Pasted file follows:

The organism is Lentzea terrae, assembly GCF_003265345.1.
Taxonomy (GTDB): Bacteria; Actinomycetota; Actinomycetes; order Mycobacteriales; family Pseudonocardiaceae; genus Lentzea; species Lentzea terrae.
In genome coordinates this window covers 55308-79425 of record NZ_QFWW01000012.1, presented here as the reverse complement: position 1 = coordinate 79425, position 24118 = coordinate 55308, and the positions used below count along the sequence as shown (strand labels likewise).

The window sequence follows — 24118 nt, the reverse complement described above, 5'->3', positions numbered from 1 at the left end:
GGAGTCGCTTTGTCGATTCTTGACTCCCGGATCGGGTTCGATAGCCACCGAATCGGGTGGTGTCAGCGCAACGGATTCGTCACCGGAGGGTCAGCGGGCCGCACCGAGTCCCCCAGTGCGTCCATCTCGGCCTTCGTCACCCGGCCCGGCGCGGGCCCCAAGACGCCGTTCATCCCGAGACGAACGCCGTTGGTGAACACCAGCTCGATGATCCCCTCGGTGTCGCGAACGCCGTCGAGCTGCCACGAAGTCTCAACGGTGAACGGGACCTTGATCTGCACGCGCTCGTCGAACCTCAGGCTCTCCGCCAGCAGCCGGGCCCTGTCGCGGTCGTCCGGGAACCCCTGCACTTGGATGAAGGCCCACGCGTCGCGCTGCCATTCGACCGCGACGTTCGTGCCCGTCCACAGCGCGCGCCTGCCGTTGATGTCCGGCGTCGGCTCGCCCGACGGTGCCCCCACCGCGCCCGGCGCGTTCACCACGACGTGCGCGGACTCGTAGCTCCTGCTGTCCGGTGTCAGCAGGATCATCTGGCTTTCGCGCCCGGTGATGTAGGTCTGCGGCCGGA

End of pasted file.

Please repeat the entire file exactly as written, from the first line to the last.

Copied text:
The organism is Lentzea terrae, assembly GCF_003265345.1.
Taxonomy (GTDB): Bacteria; Actinomycetota; Actinomycetes; order Mycobacteriales; family Pseudonocardiaceae; genus Lentzea; species Lentzea terrae.
In genome coordinates this window covers 55308-79425 of record NZ_QFWW01000012.1, presented here as the reverse complement: position 1 = coordinate 79425, position 24118 = coordinate 55308, and the positions used below count along the sequence as shown (strand labels likewise).

The window sequence follows — 24118 nt, the reverse complement described above, 5'->3', positions numbered from 1 at the left end:
GGAGTCGCTTTGTCGATTCTTGACTCCCGGATCGGGTTCGATAGCCACCGAATCGGGTGGTGTCAGCGCAACGGATTCGTCACCGGAGGGTCAGCGGGCCGCACCGAGTCCCCCAGTGCGTCCATCTCGGCCTTCGTCACCCGGCCCGGCGCGGGCCCCAAGACGCCGTTCATCCCGAGACGAACGCCGTTGGTGAACACCAGCTCGATGATCCCCTCGGTGTCGCGAACGCCGTCGAGCTGCCACGAAGTCTCAACGGTGAACGGGACCTTGATCTGCACGCGCTCGTCGAACCTCAGGCTCTCCGCCAGCAGCCGGGCCCTGTCGCGGTCGTCCGGGAACCCCTGCACTTGGATGAAGGCCCACGCGTCGCGCTGCCATTCGACCGCGACGTTCGTGCCCGTCCACAGCGCGCGCCTGCCGTTGATGTCCGGCGTCGGCTCGCCCGACGGTGCCCCCACCGCGCCCGGCGCGTTCACCACGACGTGCGCGGACTCGTAGCTCCTGCTGTCCGGTGTCAGCAGGATCATCTGGCTTTCGCGCCCGGTGATGTAGGTCTGCGGCCGGA